Public input is sought on a development application, with the “virtual open house” online ending Nov. 15, 2020 (Sun), and the official deadline for public input via the website being Nov. 16 (Mon). [*But see note below.]
This application would mean demolition/eviction of an existing 16-unit rental building and an existing 43-unit strata condo building. It would result in two 3-storey buildings with a straight one-to-one replacement of the 16 rental units (so no increase in rental units, and no constraints on rental prices), plus an 18 storey tower with 109 strata condo units. The proposed condo tower does not really comply with the current zoning and design guidelines for the West End.
Our post is just two days before the deadline for input, but this may still be a good opportunity for West Enders to look not only at this specific proposal, but also at how the City of Vancouver is (1) communicating with West End residents and (2) implementing the West End Community Plan. Whatever you think about this particular project, it shows how the the WECP, adopted in 2013 under Vision Vancouver, now allows the city to largely circumvent public input and has moved development decisions far away from public scrutiny and direct monitoring and accountability by our elected officials on City Council. All considered, has the WECP enabled good developments that benefit the community? And on top of that, the City is currently engaged in Vancouver Plan, a citywide planning process. Since the planning department is at the center of all this, what are the implications if the West End experience is extended to the entire city once the Vancouver Plan is eventually adopted?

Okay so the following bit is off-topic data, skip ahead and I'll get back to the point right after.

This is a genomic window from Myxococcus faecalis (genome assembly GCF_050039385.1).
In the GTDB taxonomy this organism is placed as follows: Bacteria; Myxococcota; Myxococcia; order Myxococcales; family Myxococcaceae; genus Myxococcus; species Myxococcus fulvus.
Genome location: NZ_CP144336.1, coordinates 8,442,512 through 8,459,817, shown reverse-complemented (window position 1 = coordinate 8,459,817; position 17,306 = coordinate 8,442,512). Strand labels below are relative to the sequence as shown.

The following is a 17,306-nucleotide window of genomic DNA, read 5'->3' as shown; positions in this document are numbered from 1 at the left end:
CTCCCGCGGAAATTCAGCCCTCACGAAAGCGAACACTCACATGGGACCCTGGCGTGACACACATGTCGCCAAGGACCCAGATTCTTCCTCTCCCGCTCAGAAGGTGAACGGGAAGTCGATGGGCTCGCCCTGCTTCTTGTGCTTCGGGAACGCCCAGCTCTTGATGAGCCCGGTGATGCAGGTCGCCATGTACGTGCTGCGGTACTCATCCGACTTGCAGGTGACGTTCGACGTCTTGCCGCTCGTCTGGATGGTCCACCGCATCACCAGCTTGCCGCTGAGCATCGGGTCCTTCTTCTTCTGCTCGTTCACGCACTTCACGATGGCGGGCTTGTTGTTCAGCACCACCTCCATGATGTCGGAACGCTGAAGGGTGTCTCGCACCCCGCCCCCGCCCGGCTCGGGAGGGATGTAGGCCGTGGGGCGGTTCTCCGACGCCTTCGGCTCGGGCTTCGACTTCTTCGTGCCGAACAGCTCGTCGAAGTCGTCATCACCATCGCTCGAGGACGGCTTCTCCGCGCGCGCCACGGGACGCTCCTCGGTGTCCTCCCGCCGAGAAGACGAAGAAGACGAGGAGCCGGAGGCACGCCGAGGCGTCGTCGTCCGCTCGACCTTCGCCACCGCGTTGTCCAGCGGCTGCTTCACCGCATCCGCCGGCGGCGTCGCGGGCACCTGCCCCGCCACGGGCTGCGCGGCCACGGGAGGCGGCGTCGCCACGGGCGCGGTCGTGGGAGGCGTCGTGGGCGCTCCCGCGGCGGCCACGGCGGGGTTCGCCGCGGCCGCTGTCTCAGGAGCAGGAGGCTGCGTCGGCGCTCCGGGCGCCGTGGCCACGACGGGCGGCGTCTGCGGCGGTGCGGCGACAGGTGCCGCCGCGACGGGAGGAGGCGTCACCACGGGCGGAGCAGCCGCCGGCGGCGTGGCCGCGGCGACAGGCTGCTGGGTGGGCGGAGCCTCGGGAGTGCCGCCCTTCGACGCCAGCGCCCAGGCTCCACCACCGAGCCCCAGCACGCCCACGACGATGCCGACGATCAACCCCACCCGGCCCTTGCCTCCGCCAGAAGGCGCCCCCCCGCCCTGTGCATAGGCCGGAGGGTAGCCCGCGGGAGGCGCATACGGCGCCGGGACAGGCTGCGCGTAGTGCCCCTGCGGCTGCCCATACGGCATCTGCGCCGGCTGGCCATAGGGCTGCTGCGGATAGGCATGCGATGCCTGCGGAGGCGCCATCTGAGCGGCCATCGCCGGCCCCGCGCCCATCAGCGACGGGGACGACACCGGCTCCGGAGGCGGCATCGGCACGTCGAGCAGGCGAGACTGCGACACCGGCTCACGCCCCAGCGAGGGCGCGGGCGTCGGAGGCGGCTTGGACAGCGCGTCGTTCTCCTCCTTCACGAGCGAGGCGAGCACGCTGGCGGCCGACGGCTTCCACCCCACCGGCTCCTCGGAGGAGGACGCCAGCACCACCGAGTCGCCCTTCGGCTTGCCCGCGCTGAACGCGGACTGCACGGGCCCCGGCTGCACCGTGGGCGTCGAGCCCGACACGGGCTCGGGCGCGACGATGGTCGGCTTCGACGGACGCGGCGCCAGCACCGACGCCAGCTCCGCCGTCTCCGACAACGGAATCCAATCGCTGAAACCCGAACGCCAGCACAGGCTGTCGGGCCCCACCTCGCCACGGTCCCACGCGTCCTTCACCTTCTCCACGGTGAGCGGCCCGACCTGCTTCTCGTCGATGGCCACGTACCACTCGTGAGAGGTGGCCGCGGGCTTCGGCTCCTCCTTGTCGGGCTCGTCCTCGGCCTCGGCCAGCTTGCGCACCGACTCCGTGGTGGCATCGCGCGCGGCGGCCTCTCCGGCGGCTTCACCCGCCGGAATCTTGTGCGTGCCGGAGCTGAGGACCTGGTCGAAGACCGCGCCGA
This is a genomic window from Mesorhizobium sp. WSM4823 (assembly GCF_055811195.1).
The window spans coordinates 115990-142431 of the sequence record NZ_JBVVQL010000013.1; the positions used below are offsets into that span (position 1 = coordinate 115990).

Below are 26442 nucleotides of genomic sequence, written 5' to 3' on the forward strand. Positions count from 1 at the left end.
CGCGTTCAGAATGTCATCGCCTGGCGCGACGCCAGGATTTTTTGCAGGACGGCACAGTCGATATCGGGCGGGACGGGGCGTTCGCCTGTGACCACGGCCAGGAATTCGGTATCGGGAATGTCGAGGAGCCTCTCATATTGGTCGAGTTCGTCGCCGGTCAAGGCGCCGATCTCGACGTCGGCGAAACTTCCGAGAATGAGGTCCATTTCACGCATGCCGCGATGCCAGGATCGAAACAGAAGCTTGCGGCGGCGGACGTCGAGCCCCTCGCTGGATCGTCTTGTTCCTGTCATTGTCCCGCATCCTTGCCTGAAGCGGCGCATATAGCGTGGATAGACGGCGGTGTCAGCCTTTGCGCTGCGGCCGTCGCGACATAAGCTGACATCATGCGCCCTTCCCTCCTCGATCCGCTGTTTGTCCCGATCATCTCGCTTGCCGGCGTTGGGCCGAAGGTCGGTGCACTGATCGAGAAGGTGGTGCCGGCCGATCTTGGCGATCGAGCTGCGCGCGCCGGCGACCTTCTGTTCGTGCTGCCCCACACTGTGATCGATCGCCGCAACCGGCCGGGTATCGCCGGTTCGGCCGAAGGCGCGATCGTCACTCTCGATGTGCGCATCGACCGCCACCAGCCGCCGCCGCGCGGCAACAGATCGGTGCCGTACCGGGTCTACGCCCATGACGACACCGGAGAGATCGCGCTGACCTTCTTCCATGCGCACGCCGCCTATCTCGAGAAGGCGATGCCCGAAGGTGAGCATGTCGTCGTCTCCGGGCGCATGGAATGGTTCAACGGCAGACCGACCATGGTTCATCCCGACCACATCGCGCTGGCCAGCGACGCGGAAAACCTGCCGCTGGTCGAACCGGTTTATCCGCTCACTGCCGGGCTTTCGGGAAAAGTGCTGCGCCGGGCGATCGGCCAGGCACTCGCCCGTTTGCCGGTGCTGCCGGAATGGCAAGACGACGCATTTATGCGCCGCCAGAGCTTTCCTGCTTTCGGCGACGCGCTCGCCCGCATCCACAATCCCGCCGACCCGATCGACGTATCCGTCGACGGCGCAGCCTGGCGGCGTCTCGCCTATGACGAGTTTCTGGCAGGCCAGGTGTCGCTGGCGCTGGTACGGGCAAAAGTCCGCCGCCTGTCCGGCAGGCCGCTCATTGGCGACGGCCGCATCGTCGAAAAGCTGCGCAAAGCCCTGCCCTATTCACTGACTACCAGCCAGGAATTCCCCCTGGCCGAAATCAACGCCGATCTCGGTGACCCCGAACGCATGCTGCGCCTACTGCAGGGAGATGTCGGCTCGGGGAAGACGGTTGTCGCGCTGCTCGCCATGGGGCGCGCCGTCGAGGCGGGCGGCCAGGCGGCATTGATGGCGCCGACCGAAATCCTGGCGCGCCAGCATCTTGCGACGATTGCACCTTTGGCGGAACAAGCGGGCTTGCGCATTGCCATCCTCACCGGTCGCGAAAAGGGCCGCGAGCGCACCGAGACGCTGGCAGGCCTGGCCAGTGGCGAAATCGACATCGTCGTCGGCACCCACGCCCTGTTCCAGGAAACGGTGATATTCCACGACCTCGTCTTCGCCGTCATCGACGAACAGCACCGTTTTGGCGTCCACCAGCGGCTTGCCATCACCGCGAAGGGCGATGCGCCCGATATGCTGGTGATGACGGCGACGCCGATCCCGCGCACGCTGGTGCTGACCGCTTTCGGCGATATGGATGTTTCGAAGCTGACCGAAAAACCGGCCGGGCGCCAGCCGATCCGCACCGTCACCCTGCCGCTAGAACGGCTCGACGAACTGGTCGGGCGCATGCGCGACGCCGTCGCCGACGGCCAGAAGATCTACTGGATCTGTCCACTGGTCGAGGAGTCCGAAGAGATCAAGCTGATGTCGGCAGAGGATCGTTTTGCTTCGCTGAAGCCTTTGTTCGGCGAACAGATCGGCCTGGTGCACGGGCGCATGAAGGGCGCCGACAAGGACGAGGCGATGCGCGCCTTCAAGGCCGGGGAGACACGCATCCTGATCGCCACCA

Here is the official project info (including rational, maps, renderings, and a 3D video), plus the form for public input, on the City of Vancouver’s virtual open house page:
DEVELOPMENT APPLICATION – 1116 Pendrell St (DP-2020-00054)
- The site is currently home to a market rental building with 16 units and a strata residential building with 43 units. Both would be demolished to make way for the new project.
- Skyllen Pacific Real Estate Ltd. has applied to the City to build two 3-storey buildings (16 units total, market rentals) and one 18-storey strata condo building (109 units).
- Height of condo tower 53.3 m (175 feet)
- The net FSR is 3.025 for all three buildings on the combined site, which includes 2.75 FSR plus 0.275 FSR as a 10% heritage transfer bonus from an undisclosed site. The FSR of the tower if counted alone is not stated.
- Four levels of underground parking with vehicular access from lane.
- The official site says that “under the site’s existing RM-5B zoning, the application is “conditional” so it may be permitted. However, it requires the decision of the Development Permit Board.” (Click here if you care to read the fine print of RM-5B zoning.)
- Visit vancouver.ca/dp-board to learn more about the new “virtual” Development Permit Board process and participation options.
- Contact Payam Fouladianpour, Project Facilitator, regarding this specific application:
604.873.7663 or payam.fouladianpour @vancouver.ca
- Contact Mayor and Council if you have concerns about the implementation of the West End Community Plan: Click here.
- Contact Council and/or the four-member internal Development Permit Board if you have concerns about the consultation process for this application: firstname.lastname@example.org